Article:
Many Have Trouble Staying Insured, Study Finds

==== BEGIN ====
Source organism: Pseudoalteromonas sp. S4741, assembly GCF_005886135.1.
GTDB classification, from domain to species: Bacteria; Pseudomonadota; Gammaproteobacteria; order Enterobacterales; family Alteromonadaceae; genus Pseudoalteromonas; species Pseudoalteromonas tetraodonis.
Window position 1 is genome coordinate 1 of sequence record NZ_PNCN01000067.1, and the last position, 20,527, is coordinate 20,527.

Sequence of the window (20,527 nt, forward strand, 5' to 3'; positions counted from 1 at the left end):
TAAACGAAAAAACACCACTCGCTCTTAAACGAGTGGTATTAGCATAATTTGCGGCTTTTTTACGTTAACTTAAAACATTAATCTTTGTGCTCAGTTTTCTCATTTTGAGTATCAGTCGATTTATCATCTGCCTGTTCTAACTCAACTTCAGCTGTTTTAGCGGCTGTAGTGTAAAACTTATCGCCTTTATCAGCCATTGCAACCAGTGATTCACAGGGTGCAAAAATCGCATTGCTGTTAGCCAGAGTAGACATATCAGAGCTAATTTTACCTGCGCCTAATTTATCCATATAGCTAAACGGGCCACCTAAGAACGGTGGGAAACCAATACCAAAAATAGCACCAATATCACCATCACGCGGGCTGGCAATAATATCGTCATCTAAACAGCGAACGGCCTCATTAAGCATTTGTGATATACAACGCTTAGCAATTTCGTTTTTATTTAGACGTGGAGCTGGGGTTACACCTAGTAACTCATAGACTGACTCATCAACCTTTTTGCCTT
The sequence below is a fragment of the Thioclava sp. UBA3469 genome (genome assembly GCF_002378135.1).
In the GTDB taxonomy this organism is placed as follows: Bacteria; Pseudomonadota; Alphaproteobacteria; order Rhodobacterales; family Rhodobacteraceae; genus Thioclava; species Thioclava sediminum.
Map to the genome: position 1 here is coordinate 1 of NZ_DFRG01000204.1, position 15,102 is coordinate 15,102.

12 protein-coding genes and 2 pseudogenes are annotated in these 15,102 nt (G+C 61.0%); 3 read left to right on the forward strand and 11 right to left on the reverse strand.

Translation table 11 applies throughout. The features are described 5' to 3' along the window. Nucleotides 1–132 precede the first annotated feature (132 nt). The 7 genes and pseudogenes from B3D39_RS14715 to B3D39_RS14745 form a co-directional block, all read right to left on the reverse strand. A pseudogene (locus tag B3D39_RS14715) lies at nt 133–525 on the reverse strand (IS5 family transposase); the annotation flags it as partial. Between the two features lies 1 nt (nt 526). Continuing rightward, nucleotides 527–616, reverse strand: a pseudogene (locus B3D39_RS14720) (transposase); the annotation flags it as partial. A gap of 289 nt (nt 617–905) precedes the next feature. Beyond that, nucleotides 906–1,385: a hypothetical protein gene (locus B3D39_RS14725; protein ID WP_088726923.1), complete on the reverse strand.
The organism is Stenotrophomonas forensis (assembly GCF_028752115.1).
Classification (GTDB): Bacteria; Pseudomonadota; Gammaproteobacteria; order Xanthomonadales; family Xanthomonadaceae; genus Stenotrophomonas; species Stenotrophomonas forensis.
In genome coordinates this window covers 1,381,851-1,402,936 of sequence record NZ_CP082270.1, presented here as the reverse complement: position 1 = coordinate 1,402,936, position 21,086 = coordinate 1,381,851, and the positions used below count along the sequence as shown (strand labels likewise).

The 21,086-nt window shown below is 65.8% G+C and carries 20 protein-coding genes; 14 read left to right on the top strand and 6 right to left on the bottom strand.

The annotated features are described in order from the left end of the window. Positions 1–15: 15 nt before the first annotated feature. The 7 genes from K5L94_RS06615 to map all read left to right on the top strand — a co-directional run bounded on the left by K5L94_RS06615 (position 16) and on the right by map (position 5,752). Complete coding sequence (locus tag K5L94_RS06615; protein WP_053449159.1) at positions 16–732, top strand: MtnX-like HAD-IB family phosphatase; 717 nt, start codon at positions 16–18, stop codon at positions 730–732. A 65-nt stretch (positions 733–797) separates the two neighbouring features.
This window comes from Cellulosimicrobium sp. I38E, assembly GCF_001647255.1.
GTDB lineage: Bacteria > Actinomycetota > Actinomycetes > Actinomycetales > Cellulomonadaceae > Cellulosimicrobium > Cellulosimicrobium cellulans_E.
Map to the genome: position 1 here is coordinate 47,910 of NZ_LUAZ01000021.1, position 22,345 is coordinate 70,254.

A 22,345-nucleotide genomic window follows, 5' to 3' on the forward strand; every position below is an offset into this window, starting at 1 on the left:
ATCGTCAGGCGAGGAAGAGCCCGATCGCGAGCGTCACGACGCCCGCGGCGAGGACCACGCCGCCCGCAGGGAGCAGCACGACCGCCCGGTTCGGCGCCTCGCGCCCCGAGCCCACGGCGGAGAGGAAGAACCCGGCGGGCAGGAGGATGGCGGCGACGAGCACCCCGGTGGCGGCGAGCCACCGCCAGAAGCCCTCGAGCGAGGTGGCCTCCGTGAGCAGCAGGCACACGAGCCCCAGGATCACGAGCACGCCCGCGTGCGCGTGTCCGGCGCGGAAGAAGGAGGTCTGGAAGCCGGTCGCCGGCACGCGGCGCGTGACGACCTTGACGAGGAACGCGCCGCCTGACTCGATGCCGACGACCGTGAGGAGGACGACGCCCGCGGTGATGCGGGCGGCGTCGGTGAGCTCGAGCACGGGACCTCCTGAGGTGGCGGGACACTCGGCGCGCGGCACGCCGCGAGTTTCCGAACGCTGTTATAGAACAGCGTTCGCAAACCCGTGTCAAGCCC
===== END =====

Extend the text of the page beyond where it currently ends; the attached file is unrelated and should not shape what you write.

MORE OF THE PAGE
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<p>Much like being uninsured, having unstable health insurance coverage limits access to care. People who go through periods in which they have no coverage are less likely to have a regular doctor and more likely to delay seeking care when they're sick.<br><br>A new Commonwealth Fund-supported analysis of Medical Expenditure Panel Survey data for the years 1998-99 and 1999-2000 sheds light on the extent of the problem of unstable coverage in the U.S. According to <a href="/cnlib/pub/enews_clickthrough.htm?enews_item_id=18723&return_url=http%3A%2F%2Fwww%2Ecmwf%2Eorg%2Fpublications%2Fpublications%5Fshow%2Ehtm%3Fdoc%5Fid%3D300283%26%23doc300283">Entrances and Exits: Health Insurance Churning, 1998-2000,</a> 22 percent of the U.S. population experienced at least one spell without any health coverage over the two-year period, in addition to the 9 percent who were uninsured for the full two years. Young adults, Hispanics, people with low levels of education, those who transition into and out of poverty, and those with private, nongroup insurance were most likely to have unstable coverage.<Br><Br>The study, by Kathryn Klein, M.P.H., Sherry Glied, Ph.D., and Danielle Ferry, M.S., also found that demographic factors and type of insurance interact to determine stability of coverage. Young adults and Hispanics with Medicaid or private insurance, for example, were relatively likely to lose their coverage. These findings, the researchers say, highlight the need for policies aimed not only at getting people health insurance but also at helping people retain their existing coverage.</p>